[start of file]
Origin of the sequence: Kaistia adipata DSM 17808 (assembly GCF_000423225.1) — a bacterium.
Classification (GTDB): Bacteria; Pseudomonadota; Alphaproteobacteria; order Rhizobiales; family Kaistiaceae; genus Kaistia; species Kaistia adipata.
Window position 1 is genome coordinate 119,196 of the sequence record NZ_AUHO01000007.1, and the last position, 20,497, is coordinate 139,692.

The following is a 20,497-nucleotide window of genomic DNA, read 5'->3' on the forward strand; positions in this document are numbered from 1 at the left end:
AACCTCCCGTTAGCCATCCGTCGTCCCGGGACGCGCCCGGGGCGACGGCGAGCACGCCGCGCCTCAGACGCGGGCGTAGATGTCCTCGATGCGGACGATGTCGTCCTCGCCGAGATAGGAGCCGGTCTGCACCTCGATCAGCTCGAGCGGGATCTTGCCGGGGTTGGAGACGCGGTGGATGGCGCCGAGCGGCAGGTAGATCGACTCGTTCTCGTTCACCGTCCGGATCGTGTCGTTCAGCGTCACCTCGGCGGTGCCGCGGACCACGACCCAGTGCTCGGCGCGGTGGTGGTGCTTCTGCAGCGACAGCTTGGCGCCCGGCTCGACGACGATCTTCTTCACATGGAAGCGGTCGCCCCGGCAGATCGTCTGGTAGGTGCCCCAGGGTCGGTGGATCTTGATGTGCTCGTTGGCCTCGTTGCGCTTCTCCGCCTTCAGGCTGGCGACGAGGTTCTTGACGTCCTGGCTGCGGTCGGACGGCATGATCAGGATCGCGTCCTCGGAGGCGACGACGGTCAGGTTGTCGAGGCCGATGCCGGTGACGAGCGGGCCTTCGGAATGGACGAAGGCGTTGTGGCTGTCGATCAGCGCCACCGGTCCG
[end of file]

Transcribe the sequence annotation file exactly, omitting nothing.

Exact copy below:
Origin of the sequence: Kaistia adipata DSM 17808 (assembly GCF_000423225.1) — a bacterium.
Classification (GTDB): Bacteria; Pseudomonadota; Alphaproteobacteria; order Rhizobiales; family Kaistiaceae; genus Kaistia; species Kaistia adipata.
Window position 1 is genome coordinate 119,196 of the sequence record NZ_AUHO01000007.1, and the last position, 20,497, is coordinate 139,692.

The following is a 20,497-nucleotide window of genomic DNA, read 5'->3' on the forward strand; positions in this document are numbered from 1 at the left end:
AACCTCCCGTTAGCCATCCGTCGTCCCGGGACGCGCCCGGGGCGACGGCGAGCACGCCGCGCCTCAGACGCGGGCGTAGATGTCCTCGATGCGGACGATGTCGTCCTCGCCGAGATAGGAGCCGGTCTGCACCTCGATCAGCTCGAGCGGGATCTTGCCGGGGTTGGAGACGCGGTGGATGGCGCCGAGCGGCAGGTAGATCGACTCGTTCTCGTTCACCGTCCGGATCGTGTCGTTCAGCGTCACCTCGGCGGTGCCGCGGACCACGACCCAGTGCTCGGCGCGGTGGTGGTGCTTCTGCAGCGACAGCTTGGCGCCCGGCTCGACGACGATCTTCTTCACATGGAAGCGGTCGCCCCGGCAGATCGTCTGGTAGGTGCCCCAGGGTCGGTGGATCTTGATGTGCTCGTTGGCCTCGTTGCGCTTCTCCGCCTTCAGGCTGGCGACGAGGTTCTTGACGTCCTGGCTGCGGTCGGACGGCATGATCAGGATCGCGTCCTCGGAGGCGACGACGGTCAGGTTGTCGAGGCCGATGCCGGTGACGAGCGGGCCTTCGGAATGGACGAAGGCGTTGTGGCTGTCGATCAGCGCCACCGGTCCG